Vive la Révolution – encore, et toujours?

Folie-titon_10Revolution is one of the great stories of modernity. Much of the last two centuries has been taken up with politics that revolves around revolution – whether it is good, or bad; whether, indeed, it is inevitable and structural, or only ever the fruit of conspiracy and meddling in the natural order of society. A generation ago, the question seemed resolved in the rather paradoxical revolutions against Revolution that ended the reign of Soviet communism – ‘velvet’ revolutions that (mostly) rejected violence in favour of simply performing the redundancy of the supposedly guiding organs of Party and State. But in the decades since, the revolutionary script has been returned to time and again: from Ukraine and Georgia to Lebanon, and even Iceland, politicians and media have placed the ‘revolution’ label on a wide range of upheavals.

In the past few years, revolution has of course taken on once more a harder, bloodier edge: the ‘Arab Spring’ has ranged from relatively peaceful regime-collapse in Tunisia, to violent but ultimately negotiated confrontation in Egypt, armed insurrection in Libya, and now full-blown civil war in Syria. While the latter conflicts have tragically crossed from the political into the military domain, Egypt has been noticeable for the extent to which the ‘script’ of revolution has replayed classic tropes of hope and disillusioncharge and counter-charge, and disquieting returns to the notion that revolutionary virtue should trump constitutional process.

What is most remarkable for historians viewing this is how closely it echoes the experience of the ‘original’ modern revolution of 1789. The mythic story of revolution is one of a volcanic eruption of discontent, erasing the old order, cleansing society and leaving the way clear for a fresh start. But the historical experience of revolution has often been of years of turbulence and trauma.

Andress-bookcoverIn our new volume, Experiencing the French Revolution, we explore some of the many dimensions of what it meant to live through such times – whether as a consummate political survivor like Jean-Lambert Tallien, or one of the committed Jacobin leaders whose idealism carried them to mutual extermination; whether as a common soldier caught in the gears of ‘revolutionised’ military justice, or a low-ranking official similarly entangled with the dreaded Revolutionary Tribunal. We examine how rhetorics, and realities, of civic sentiment and material generosity became fuel for allegations and extortions, and how ‘Terror’ ingrained itself in the psyche of a generation, with long-lasting, if sometimes unpredictable, effects. We also see how revolution remained a bearer of ideals that expanded beyond the boundaries of France, embracing traditions of liberty in other nations, and carrying the threat of overthrow to oligarchies even in the British Isles.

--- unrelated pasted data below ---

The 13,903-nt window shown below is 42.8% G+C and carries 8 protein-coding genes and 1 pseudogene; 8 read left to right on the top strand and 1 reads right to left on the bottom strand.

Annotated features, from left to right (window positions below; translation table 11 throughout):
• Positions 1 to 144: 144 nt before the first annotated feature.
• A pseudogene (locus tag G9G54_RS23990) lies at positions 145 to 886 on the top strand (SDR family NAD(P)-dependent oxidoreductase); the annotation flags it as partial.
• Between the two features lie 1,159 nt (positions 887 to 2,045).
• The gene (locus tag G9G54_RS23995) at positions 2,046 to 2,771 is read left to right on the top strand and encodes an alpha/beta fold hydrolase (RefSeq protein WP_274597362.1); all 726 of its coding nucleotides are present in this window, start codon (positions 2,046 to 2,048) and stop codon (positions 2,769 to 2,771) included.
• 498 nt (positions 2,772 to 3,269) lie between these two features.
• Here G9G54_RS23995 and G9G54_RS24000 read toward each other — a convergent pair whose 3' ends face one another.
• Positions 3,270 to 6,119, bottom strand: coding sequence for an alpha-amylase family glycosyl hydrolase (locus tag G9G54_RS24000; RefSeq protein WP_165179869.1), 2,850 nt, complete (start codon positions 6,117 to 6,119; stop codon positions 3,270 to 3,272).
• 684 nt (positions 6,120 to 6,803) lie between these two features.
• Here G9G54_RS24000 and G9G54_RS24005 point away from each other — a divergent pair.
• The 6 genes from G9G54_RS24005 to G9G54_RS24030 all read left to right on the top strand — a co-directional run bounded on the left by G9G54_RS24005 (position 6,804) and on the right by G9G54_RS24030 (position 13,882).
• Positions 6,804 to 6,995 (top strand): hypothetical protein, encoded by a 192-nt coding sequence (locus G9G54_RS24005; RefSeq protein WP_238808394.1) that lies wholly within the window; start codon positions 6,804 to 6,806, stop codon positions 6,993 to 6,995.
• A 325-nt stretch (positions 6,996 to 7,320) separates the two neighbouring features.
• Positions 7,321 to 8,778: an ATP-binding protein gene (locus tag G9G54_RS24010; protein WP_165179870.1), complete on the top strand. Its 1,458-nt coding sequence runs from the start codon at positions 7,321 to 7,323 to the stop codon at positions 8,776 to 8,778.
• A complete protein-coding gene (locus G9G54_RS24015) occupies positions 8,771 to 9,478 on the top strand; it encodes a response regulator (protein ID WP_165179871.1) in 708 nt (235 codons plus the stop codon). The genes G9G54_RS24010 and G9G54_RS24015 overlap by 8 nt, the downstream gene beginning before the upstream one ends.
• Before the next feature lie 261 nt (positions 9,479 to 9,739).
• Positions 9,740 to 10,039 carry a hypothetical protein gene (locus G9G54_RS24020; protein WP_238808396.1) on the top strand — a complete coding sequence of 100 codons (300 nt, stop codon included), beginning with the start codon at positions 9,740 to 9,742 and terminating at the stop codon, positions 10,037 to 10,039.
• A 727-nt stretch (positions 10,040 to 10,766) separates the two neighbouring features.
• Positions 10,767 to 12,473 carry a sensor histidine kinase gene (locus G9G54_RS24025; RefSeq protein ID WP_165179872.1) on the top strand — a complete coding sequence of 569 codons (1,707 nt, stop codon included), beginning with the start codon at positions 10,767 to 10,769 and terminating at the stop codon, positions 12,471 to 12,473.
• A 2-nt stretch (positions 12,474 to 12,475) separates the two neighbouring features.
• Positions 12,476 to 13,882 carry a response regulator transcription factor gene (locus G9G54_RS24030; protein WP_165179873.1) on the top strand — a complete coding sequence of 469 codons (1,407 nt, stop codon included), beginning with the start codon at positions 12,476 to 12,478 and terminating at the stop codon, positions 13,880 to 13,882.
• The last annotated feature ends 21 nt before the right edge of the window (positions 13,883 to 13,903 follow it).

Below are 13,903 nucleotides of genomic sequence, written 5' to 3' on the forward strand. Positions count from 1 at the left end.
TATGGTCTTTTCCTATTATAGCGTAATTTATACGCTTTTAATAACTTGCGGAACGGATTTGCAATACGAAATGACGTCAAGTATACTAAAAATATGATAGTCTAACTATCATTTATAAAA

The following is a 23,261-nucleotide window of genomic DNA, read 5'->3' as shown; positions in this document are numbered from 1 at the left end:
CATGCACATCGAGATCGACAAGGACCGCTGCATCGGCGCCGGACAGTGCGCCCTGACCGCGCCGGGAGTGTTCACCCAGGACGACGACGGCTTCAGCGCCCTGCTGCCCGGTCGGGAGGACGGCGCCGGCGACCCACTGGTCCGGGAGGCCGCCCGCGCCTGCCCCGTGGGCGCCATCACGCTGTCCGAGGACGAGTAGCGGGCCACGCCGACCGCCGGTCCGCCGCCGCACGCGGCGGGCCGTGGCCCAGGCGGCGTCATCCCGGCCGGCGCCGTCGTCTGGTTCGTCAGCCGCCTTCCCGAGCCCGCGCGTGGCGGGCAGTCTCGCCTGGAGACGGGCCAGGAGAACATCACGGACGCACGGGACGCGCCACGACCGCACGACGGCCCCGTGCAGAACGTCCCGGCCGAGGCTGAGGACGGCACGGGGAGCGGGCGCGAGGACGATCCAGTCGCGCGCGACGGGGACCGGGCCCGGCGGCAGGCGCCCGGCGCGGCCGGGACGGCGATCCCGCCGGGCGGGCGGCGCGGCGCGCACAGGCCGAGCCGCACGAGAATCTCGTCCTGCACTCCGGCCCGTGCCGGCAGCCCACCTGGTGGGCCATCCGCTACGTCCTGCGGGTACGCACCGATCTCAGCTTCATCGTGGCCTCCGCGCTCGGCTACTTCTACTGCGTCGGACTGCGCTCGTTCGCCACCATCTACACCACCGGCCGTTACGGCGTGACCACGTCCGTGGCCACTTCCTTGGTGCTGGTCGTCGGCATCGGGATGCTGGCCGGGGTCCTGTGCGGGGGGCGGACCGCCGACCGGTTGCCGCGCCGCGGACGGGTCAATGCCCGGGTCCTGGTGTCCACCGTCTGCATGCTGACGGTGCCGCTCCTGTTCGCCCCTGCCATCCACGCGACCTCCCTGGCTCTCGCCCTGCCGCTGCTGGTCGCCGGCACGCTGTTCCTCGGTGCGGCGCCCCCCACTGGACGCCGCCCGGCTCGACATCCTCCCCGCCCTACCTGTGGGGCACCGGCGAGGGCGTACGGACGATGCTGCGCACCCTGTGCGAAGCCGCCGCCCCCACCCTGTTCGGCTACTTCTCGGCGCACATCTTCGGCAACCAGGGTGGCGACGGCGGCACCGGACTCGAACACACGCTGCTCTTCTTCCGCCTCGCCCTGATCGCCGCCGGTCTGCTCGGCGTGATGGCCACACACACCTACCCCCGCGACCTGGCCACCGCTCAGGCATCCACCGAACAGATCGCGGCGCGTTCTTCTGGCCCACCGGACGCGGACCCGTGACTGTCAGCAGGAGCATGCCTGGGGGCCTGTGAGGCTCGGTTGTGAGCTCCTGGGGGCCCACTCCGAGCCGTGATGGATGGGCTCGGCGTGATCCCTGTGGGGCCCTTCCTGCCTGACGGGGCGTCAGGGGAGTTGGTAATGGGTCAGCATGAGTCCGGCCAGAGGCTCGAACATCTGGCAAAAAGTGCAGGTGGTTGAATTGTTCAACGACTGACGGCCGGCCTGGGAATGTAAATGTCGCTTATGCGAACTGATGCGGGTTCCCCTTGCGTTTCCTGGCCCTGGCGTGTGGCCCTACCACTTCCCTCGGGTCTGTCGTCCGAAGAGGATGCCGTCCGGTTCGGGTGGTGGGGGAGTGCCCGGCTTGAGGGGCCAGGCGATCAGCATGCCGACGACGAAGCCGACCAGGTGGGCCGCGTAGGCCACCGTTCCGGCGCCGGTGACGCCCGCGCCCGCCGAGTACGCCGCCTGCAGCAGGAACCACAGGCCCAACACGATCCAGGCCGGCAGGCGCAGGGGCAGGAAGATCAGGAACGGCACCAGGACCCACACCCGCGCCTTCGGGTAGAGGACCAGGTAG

As 14 July comes round again, and as other nations wrestle to understand what it means to experience revolutionary change, the French Revolution, and the entirely unexpected consequences of its historic leap into the dark, will continue to resonate, perhaps long into the future.

– David Andress

Advertisements

Judging a book by its binding

Photo by irene

Waddesdon Manor

Anyone who has visited Waddesdon Manor will have been struck by the Morning Room, in which rows of impressively large books are carefully encased in cabinets. For most visitors, these books remain nothing more than particularly expensive decorations since there is little opportunity to handle or open them.

Thankfully, recent projects have been lifting the covers (as it were) on the contents, revealing satirical and rabble-rousing content that contrasts with the seemingly royalist surroundings. Waddesdon Manor was built in the late nineteenth century in a neo-Renaissance style by Gabriel-Hippolyte Destailleurs for the baron Ferdinand de Rothschild. Ferdinand was a historian fascinated by early modern France and Waddesdon Manor features many royal relics including Marie-Antoinette’s desk, and the large state portrait of Louis XVI by Callet. With rooms filled with Sèvres porcelain, and tapestries from the royal Gobelins and Beauvais workshops, Waddesdon exudes opulence rather than radical politics.

This fascinating disparity was exploited by my colleague Paul Davidson and me, when we co-curated an exhibition at Waddesdon in 2011, called ‘A Subversive Art: Prints of the French Revolution’, to demonstrate the radical content of four such volumes: The Tableaux de la Révolution. Our method to entice visitors to the exhibition was to create a treasure-hunt-like trail throughout the manor, leaving incendiary prints of Louis XVI, Madame de Polignac, Marie-Antoinette, and the Duc d’Orléans next to their rather more grandiose depictions. While the exhibition is now over, you can still consult the contents of the volumes online, and through these series of videos featuring Katherine Astbury as well as Paul and me.

These are by no means the only books at Waddesdon Manor whose content may surprise you. The Saint-Aubin Livre de Caricatures tant Bonnes que mauvaises is an incendiary book from the age of enlightenment. A mixture of politically astute commentary and scatological sketches, it is also available to consult online, and is the subject of an important study edited by Colin Jones, Juliet Carey and Emily Richardson.

image-medium

However, if the binding itself intrigues you as much as the content, then Waddesdon’s Catalogue of Printed Books and Bookbindings, edited by the Voltaire Foundation’s late founder Giles Barber, will certainly be of interest. This catalogue of French 18th century books and bindings at Waddesdon will be published later this year.